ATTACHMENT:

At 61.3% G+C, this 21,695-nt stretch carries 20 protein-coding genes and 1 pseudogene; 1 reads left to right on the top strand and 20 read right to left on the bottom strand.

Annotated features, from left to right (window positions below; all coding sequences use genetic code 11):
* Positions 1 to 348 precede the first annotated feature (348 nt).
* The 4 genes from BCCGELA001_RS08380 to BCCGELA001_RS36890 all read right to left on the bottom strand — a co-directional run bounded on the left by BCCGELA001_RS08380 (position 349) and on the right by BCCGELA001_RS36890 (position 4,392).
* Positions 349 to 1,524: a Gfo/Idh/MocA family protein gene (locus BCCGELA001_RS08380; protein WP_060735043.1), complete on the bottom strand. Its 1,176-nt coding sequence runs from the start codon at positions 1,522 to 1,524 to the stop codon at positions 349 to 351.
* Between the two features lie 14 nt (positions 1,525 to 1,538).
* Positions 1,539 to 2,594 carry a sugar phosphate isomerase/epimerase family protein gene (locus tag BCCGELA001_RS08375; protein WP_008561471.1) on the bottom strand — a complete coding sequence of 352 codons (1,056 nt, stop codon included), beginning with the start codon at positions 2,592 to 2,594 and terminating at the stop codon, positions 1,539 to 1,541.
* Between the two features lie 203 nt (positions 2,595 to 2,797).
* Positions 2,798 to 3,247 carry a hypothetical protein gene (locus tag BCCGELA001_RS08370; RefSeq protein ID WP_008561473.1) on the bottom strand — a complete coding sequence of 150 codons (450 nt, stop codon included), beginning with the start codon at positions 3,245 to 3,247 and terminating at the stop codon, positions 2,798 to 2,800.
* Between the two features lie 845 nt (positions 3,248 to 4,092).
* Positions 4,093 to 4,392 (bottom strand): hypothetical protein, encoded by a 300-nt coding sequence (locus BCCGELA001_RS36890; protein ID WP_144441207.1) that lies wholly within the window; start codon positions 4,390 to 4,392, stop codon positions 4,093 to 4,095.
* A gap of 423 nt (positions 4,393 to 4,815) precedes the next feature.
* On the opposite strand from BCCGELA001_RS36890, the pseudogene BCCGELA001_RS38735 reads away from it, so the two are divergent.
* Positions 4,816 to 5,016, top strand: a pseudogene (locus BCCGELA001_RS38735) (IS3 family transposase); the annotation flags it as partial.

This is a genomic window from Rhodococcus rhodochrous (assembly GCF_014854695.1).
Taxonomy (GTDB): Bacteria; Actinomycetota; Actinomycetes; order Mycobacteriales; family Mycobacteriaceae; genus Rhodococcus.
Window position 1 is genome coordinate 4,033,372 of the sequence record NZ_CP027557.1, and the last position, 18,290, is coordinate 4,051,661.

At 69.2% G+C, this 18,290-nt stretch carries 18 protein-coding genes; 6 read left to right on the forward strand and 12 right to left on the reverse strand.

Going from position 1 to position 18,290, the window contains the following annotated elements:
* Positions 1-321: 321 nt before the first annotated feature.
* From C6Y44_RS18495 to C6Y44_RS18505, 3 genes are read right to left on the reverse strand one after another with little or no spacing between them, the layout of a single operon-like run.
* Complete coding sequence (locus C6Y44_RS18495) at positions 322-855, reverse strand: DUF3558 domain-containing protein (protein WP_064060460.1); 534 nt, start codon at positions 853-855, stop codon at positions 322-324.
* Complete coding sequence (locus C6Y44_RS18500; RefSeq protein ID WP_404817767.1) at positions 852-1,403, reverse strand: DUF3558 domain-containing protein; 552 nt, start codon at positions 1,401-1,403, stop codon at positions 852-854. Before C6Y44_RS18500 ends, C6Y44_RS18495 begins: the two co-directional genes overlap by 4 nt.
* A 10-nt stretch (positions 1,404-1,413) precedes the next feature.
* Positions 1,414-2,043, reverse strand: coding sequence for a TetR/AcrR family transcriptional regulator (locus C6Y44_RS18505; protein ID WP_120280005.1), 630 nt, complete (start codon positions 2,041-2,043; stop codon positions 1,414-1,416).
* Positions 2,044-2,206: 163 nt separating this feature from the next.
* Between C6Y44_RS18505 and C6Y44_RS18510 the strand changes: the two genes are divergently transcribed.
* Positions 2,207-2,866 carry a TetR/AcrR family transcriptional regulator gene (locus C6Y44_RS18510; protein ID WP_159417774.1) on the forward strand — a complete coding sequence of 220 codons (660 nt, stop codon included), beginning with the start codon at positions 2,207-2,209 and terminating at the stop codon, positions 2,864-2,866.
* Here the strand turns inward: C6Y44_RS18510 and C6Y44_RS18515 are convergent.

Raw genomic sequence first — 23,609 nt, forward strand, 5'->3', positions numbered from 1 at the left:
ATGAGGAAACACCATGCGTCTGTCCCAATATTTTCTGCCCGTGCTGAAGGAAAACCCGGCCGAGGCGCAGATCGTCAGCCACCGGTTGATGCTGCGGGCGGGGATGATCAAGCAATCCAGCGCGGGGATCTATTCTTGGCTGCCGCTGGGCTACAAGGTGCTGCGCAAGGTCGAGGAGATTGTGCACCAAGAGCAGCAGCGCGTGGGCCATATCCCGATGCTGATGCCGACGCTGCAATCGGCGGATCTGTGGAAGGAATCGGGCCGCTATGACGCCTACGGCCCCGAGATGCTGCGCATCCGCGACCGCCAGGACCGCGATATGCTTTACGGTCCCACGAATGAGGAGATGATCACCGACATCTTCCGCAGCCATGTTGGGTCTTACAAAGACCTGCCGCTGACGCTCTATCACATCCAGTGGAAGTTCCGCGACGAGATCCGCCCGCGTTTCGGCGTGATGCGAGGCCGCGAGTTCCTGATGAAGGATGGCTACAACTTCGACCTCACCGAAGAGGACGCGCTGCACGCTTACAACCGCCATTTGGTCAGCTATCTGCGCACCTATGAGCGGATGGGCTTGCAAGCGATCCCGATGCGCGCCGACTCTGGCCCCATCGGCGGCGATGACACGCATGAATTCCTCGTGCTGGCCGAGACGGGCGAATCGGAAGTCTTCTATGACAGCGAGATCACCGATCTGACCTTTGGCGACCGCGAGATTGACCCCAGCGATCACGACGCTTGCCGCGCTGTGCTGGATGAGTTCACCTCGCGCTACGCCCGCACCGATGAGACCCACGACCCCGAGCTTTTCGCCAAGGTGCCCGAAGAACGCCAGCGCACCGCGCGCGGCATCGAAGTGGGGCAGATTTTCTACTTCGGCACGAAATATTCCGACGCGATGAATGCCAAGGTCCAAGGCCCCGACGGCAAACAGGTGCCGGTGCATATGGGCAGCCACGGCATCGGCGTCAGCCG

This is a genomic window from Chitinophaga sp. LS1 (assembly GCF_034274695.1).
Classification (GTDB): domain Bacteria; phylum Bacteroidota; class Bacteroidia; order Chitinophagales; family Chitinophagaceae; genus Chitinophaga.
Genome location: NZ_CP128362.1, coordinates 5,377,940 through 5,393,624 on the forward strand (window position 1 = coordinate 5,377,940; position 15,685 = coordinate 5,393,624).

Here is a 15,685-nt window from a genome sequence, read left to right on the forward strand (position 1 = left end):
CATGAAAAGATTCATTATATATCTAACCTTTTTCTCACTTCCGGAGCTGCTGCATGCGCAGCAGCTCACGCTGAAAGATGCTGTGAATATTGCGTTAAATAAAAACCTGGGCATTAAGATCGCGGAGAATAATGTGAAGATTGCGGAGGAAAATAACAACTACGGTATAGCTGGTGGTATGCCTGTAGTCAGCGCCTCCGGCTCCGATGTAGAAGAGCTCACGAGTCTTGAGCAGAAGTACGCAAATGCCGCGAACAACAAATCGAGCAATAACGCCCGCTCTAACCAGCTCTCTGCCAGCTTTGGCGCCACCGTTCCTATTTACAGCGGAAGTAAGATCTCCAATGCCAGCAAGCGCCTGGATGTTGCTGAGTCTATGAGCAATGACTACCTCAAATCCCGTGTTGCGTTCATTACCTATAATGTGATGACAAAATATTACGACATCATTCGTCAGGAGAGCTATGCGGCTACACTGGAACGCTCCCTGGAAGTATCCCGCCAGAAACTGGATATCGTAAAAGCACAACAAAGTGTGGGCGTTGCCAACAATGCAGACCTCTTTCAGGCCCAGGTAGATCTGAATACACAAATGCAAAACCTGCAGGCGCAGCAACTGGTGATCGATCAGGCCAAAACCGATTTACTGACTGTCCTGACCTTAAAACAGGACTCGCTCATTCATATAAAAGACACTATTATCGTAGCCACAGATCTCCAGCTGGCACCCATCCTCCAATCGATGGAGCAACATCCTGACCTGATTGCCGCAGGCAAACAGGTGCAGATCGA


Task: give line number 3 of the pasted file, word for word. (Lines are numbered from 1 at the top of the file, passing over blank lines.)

* Positions 1 to 348 precede the first annotated feature (348 nt).